PR Campaigns – The blog

April 3, 2009

When text is a good thing in a presentation

Filed under: Prof. Gilpin — drgilpin @ 7:46 am
Tags: , ,

(Since some have asked: yes, commenting on this post counts for your weekly quota.)

I’m always advocating for minimal text on slides, which really comes down to wanting everything on the slide to have maximum impact. Usually there is a tendency for people to simply fill screens with ugly bullet points and meaningless clip art, neither of which enhance a presentation. My view is that it’s usually best to use the screen for strong images and the occasional key phrase, like a title or important data point, leaving the bulk of the argument for the oral portion of the presentation.

Sometimes, though, the text is the art. Although I wouldn’t recommend using these typographical techniques for an entire campaign presentation, they can be effective for certain portions, or for any video messages that you might want to make for your client proposals.

A couple of my favorites from the above link:

Vodpod videos no longer available.

more about “Ana Ng Typographic video on Vimeo“, posted with vodpod

Vodpod videos no longer available.

more about “78RPM – MP3 | 70 Years of Revolutiona…“, posted with vodpod

Vodpod videos no longer available.

more about “DJ shadow – The Outsider (Typographic…“, posted with vodpod

In any case, it’s worth checking out. And as we near the end of the semester (and your team presentations), I strongly encourage you to visit Presentation Zen (where a recent post shows another fantastic text-based presentation) for tips and examples, and Ted for more inspiration.

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2 Comments »

  1. These video presentations are amazing! I just watched the one on Presentation Zen about the lost generation. I think it would be a neat idea for a the story line part of our presentations, however, I do not know if this would be a great format for a long presentation (15 mins). I have really come to learn the importance of keeping minimal amounts of text on a slideshow presentation. After having learned how to put together a more creative slide show, I have noticed the audience’s attention level has significantly increased. Most of the time, presenters do not realize how boring their presentation is until they focus on captivating their audiences attention, like most of us are working on for our big presentations.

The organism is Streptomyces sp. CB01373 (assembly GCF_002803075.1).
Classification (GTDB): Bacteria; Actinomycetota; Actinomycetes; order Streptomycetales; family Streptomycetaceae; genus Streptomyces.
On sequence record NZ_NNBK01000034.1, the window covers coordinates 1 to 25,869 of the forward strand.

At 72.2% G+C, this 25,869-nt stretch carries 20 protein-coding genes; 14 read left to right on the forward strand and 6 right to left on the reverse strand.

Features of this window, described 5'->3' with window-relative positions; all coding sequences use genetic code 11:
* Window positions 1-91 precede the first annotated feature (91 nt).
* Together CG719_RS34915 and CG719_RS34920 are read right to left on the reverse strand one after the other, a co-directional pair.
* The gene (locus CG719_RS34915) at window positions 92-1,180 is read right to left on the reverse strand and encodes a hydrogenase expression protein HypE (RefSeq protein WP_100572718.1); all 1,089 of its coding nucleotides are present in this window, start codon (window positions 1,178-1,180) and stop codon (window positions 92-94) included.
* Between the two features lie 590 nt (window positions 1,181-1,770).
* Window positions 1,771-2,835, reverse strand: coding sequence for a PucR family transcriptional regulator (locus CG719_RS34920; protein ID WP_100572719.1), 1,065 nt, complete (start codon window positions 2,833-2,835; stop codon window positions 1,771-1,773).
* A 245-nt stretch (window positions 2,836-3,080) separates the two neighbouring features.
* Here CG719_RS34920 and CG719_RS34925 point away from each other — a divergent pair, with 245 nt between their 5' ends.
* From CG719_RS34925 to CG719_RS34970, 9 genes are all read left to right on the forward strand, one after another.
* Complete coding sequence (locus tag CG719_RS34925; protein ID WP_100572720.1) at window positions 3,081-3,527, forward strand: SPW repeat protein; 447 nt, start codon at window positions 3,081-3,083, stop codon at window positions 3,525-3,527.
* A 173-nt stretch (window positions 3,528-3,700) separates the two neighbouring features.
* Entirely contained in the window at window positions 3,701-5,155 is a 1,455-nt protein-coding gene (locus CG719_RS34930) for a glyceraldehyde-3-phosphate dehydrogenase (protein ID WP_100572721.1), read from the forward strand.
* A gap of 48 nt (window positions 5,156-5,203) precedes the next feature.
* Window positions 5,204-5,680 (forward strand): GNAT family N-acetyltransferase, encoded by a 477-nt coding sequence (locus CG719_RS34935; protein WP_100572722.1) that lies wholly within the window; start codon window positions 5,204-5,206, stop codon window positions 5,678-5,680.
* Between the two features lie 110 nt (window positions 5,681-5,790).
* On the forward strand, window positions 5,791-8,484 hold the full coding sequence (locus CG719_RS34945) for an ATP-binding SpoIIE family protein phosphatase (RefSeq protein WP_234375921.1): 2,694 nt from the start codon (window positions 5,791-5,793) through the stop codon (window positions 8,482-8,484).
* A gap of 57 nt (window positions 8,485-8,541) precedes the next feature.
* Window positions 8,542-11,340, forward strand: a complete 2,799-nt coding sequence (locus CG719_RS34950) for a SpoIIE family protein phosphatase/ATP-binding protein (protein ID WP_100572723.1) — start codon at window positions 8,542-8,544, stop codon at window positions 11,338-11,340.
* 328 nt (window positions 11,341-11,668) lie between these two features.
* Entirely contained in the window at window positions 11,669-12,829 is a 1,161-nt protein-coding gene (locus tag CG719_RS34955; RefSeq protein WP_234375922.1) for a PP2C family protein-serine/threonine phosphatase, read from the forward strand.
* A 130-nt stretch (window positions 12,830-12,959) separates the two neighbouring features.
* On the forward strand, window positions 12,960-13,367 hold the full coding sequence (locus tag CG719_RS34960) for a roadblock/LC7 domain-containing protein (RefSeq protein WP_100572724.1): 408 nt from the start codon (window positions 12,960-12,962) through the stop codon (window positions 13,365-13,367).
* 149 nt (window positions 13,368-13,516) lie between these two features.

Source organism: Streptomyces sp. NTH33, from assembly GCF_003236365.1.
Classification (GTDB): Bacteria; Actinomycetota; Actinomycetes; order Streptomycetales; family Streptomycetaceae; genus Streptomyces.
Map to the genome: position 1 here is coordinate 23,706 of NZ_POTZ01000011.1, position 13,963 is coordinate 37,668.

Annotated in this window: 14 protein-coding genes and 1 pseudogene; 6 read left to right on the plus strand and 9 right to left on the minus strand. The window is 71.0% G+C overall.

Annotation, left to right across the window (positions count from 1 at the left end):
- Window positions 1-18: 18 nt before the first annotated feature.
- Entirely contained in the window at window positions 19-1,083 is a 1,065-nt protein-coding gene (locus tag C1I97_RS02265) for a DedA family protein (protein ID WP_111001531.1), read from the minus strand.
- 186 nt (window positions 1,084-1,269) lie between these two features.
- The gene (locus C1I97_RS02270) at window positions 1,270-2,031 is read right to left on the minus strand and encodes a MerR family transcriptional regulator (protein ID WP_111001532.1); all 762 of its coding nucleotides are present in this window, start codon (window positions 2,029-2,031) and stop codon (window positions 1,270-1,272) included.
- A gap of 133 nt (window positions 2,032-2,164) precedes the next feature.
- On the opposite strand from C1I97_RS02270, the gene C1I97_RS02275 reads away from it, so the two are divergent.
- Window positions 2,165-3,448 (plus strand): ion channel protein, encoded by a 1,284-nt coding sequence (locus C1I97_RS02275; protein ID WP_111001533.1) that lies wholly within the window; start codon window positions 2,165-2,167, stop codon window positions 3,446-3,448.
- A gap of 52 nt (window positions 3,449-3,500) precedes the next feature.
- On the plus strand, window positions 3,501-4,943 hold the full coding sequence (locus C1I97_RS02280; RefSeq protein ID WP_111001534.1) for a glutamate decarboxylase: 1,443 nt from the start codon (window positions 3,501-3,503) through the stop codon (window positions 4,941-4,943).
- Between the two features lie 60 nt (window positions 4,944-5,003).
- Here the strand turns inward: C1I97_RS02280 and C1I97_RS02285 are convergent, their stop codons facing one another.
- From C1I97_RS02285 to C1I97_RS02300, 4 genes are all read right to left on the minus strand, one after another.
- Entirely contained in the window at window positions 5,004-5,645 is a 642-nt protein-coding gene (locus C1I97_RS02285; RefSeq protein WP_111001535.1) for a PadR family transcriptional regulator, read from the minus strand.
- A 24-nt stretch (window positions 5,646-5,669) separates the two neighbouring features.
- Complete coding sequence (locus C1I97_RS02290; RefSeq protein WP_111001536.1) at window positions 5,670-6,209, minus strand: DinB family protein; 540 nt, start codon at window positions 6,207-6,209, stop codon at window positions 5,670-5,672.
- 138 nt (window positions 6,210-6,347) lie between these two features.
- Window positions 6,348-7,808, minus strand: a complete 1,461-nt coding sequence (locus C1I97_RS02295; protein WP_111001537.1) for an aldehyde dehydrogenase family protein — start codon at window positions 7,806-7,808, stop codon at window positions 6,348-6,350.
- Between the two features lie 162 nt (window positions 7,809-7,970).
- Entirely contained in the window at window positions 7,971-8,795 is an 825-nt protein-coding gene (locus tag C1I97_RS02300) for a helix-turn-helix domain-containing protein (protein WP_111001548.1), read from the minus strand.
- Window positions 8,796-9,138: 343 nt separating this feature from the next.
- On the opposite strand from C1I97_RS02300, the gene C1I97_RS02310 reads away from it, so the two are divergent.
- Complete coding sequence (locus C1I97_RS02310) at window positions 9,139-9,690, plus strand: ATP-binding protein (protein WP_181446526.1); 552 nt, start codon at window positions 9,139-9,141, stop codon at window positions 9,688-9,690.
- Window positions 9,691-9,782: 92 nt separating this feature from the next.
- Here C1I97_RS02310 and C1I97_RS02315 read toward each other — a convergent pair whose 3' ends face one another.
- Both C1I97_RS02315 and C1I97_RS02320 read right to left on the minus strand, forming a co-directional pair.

Comment by elwhite2 — April 6, 2009 @ 12:56 pm | Reply

  2. I’m glad you liked them! I agree that they wouldn’t be good for a complete pitch presentation, but some of these techniques added in small doses could be interesting and have a lot of impact.

    I’ve found that just taking the time to step back and really think about the complete package of a presentation makes a huge difference in quality and overall interest level. While I don’t believe in blaming tools for human mediocrity, the ease of tossing together a few PowerPoint slides means that people often just don’t put a lot of thought into what they’re doing. I’m glad that you’ve found it useful to spend some time on the subject–it’s a skill you’ll always be able to use, in any job.

    Comment by drgilpin — April 6, 2009 @ 11:21 pm | Reply


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